(2) An expression in Eph. 1:21 shows the Apostle’s motive in introducing these lists of names: for he there adds καὶ παντὸς ὀνόματος ὀνομαζομένου οὐ μόνον ἐν τῷ αἰῶνι τούτῳ ἀλλὰ καὶ ἐν τῷ μέλλοντι, i.e. ‘of every dignity or title (whether real or imaginary) which is reverenced,’ etc.; for this is the force of παντὸς ὀνόματος ὀνομαζομένου (see the notes on Phil. 2:9, and Eph. l.c.). Hence it appears that in this catalogue St Paul does not profess to describe objective realities, but contents himself with repeating subjective opinions. He brushes away all these speculations without enquiring how much or how little truth there may be in them, because they are altogether beside the question. His language here shows the same spirit of impatience with this elaborate angelology, as in 2:18.


(3) Some commentators have referred the terms used here solely to earthly potentates and dignities. There can be little doubt however that their chief and primary reference is to the orders of the celestial hierarchy, as conceived by these Gnostic Judaizers. This appears from the context; for the words τὰ ἀόρατα immediately precede this list of terms, while in the mention of πᾶν τὸ πλήρωμα and in ether expressions the Apostle clearly contemplates the rivalry of spiritual powers with Christ. It is also demanded by the whole design and purport of the letter, which is written to combat the worship paid to angels. The names too, more especially θρόνοι, are especially connected with the speculations of Jewish angelology. But when this is granted, two questions still remain. First; are evil as well as good spirits included, demons as well as angels? And next; though the primary reference is to spiritual powers, is it not possible that the expression was intended to be comprehensive and to include earthly dignities as well? The clause added in the parallel passage, οὐ μόνον ἐν τῷ αἰῶνι τούτῳ κ.τ.λ., encourages us thus to extend the Apostle’s meaning; and we are led in the same direction by the comprehensive words which have preceded here, [τὰ] ἐν τοῖς οὐρανοῖς κ.τ.λ. Nor is there anything in the terms themselves which bars such an extension; for, as will be seen, the combination ἀρχαὶ καὶ ἐξουσίαι is applied not only to good angels but to bad, not only to spiritual powers but to earthly. Compare Ignat. Smyrn. 6 τὰ ἐπουράνια καὶ ἡ δόξα τῶν ἀγγέλων καὶ οἱ ἄρχοντες ὁρατοί τε καὶ ἀόρατοι.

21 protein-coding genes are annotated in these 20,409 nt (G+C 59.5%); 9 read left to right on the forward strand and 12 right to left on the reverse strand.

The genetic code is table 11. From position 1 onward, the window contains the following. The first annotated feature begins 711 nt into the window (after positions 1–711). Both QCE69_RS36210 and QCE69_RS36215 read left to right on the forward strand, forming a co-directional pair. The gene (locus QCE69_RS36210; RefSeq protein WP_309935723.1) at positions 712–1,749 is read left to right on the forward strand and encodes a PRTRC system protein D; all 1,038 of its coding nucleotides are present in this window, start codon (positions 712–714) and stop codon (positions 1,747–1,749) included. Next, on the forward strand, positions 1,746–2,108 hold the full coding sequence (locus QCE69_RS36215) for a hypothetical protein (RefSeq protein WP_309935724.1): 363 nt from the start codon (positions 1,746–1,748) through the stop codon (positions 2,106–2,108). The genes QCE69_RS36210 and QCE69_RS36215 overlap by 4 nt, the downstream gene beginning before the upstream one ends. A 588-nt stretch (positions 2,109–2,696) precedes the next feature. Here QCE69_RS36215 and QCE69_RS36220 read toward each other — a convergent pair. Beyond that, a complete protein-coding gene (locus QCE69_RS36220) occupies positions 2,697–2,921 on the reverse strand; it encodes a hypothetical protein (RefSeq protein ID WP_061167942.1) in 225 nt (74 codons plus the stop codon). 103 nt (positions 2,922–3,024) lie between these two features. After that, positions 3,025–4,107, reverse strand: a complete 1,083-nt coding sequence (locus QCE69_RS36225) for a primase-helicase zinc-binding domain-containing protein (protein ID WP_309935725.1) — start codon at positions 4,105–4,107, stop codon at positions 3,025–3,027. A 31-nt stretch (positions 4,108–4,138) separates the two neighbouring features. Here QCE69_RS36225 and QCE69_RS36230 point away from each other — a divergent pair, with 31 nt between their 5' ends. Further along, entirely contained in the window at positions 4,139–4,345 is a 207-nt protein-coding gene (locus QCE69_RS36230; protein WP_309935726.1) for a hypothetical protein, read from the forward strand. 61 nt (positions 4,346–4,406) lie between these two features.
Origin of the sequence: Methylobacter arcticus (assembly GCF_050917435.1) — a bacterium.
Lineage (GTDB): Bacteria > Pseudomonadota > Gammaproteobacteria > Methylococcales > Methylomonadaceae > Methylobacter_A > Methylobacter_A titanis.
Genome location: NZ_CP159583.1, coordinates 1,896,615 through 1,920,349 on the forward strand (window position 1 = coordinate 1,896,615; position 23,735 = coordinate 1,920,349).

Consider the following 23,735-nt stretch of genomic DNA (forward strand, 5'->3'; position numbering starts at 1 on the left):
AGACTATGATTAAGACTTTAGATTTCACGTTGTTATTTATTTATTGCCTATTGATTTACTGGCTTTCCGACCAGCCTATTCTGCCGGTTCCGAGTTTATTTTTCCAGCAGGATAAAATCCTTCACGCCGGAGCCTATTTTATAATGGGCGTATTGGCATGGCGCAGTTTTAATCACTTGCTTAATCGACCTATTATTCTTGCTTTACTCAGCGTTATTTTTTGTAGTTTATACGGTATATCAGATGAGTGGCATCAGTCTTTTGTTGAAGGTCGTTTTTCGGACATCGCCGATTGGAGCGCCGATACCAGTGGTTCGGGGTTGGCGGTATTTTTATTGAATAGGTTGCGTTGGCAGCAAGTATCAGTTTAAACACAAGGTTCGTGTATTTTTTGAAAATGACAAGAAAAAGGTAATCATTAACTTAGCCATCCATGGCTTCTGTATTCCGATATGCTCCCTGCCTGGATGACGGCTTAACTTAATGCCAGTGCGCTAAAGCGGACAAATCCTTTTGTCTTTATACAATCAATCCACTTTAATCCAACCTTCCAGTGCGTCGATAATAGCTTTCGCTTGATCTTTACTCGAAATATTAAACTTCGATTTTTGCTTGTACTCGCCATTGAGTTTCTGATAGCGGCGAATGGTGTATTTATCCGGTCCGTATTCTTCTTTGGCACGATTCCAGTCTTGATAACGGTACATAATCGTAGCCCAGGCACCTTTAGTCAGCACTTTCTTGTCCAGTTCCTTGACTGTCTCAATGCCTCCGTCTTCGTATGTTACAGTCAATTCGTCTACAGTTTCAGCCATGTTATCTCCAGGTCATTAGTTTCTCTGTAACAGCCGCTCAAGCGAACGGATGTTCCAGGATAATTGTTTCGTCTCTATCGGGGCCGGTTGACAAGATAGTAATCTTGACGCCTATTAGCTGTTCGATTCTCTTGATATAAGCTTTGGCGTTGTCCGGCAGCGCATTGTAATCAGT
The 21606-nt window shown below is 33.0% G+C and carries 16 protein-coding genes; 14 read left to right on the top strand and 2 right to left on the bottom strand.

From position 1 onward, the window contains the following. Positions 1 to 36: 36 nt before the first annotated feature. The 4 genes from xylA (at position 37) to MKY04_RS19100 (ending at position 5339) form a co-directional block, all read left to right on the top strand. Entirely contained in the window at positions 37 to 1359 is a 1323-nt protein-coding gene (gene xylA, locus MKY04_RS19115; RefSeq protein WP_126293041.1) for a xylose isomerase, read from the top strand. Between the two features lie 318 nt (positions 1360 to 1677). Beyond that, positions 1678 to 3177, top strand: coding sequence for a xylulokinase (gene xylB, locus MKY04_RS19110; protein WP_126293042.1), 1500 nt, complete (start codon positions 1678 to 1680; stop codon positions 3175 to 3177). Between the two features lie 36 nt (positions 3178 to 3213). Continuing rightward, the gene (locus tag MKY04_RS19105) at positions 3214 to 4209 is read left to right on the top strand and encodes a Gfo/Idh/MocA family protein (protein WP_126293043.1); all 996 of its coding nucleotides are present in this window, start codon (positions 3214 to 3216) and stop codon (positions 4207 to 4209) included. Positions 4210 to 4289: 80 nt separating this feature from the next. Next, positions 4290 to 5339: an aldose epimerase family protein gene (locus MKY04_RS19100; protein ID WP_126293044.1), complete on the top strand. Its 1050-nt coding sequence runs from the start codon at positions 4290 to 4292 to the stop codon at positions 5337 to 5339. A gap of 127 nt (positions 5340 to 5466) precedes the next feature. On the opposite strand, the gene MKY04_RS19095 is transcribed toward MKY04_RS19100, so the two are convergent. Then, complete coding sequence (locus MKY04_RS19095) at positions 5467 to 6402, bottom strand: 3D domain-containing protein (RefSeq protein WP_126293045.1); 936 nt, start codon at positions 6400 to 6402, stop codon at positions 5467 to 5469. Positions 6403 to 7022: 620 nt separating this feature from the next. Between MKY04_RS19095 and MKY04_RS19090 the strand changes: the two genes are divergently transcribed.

Thus guided, we may paraphrase the Apostle’s meaning as follows: ‘You dispute much about the successive grades of angels; you distinguish each grade by its special title; you can tell how each order was generated from the preceding; you assign to each its proper degree of worship. Meanwhile you have ignored or you have degraded Christ. I tell you, it is not so. He is first and foremost, Lord of heaven and earth, far above all thrones or dominations, all princedoms or powers, far above every dignity and every potentate—whether earthly or heavenly—whether angel or demon or man—that evokes your reverence or excites your fear.’ See above, pp. 101 sq.